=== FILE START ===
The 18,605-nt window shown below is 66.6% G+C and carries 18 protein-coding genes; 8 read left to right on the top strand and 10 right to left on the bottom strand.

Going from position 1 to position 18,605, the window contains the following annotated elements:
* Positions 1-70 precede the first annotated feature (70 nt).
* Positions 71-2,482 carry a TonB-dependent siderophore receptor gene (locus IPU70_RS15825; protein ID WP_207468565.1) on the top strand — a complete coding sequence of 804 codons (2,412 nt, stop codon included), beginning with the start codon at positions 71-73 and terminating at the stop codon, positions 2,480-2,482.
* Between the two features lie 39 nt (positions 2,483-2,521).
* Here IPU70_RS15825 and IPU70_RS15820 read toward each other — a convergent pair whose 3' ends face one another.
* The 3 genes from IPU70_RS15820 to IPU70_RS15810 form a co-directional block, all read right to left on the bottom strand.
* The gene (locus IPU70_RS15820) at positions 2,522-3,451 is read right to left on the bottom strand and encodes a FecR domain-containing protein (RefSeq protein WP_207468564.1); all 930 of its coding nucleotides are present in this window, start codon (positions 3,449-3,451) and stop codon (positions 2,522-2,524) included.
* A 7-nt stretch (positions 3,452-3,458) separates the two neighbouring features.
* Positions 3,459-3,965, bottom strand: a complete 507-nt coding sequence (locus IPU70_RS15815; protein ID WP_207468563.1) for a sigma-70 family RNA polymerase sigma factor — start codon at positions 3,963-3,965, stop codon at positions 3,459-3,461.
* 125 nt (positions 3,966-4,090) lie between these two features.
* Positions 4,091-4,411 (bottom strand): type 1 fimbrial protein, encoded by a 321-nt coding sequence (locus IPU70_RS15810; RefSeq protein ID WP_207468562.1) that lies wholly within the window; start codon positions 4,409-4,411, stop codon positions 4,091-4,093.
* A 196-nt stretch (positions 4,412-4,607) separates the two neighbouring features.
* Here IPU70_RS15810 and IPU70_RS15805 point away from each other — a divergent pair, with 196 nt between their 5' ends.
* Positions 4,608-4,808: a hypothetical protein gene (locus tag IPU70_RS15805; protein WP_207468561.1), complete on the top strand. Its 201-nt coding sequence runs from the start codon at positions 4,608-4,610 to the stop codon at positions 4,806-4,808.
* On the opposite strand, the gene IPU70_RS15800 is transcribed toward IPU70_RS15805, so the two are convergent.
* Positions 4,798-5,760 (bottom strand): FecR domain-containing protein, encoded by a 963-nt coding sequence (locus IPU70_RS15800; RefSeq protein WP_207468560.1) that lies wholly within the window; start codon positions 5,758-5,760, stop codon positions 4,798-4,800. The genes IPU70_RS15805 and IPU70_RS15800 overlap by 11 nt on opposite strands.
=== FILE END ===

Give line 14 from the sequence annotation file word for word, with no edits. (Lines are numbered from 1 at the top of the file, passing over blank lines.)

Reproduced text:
* Here IPU70_RS15810 and IPU70_RS15805 point away from each other — a divergent pair, with 196 nt between their 5' ends.